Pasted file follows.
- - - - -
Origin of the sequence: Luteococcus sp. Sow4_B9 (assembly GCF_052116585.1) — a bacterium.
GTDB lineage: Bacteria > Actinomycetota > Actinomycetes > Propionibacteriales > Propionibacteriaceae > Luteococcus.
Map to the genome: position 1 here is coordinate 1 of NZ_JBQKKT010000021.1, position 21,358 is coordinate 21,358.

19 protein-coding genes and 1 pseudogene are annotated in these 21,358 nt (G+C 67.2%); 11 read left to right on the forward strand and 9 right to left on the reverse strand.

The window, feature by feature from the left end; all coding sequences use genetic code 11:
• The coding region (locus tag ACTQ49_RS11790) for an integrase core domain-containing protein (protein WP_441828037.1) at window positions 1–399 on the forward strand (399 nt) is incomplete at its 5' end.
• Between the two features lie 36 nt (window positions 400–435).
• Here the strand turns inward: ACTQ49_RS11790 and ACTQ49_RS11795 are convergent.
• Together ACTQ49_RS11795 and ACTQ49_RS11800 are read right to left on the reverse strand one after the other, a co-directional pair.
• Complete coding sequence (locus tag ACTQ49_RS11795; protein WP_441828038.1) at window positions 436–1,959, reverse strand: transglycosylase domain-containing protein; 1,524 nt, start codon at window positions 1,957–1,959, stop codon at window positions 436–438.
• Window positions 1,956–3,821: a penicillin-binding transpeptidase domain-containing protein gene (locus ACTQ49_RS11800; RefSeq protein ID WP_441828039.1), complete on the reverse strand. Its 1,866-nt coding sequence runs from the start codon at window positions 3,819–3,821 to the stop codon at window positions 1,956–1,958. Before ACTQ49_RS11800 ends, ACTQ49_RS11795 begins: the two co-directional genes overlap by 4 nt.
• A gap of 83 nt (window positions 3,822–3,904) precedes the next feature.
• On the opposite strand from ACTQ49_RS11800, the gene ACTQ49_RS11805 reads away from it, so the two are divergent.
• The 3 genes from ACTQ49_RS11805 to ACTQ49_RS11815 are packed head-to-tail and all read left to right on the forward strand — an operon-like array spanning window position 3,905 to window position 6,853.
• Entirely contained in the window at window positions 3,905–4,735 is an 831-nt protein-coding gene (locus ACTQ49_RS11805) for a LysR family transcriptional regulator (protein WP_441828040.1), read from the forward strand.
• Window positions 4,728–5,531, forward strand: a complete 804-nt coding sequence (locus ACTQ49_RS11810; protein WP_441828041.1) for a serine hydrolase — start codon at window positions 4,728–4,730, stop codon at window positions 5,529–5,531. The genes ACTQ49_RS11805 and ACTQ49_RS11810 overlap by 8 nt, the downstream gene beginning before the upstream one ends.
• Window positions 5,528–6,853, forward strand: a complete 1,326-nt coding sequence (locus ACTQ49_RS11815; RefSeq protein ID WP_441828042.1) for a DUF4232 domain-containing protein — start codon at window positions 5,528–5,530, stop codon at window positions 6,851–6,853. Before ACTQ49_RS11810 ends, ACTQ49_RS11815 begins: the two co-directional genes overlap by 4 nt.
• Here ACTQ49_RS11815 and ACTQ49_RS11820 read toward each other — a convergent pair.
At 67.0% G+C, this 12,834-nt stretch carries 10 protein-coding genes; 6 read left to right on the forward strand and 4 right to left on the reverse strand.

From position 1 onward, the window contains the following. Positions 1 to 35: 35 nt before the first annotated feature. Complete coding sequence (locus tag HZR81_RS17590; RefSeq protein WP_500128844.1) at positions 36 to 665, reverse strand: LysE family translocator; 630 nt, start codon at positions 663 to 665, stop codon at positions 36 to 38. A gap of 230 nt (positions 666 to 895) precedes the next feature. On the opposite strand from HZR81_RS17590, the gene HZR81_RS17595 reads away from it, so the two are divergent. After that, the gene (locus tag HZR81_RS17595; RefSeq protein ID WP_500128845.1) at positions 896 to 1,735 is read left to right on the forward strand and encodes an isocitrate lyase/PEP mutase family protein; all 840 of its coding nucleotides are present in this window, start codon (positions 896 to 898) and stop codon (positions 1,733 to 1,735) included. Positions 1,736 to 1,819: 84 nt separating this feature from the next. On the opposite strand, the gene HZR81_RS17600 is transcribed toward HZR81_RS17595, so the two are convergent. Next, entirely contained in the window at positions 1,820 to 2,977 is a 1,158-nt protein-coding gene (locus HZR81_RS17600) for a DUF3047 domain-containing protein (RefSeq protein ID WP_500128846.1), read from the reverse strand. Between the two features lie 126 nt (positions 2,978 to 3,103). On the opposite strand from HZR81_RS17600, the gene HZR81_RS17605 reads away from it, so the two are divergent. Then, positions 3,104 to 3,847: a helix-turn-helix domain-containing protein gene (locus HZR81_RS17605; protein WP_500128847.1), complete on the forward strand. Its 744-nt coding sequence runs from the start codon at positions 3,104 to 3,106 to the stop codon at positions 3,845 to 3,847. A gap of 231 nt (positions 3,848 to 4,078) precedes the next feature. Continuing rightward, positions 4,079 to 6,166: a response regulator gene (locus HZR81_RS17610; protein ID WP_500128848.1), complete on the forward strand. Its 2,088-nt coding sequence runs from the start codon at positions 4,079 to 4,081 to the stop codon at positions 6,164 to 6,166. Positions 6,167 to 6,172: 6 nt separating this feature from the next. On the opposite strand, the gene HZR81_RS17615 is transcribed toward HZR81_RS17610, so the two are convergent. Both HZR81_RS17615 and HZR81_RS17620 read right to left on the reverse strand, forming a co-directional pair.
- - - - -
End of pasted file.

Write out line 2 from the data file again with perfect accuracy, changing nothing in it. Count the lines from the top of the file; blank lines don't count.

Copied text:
GTDB lineage: Bacteria > Actinomycetota > Actinomycetes > Propionibacteriales > Propionibacteriaceae > Luteococcus.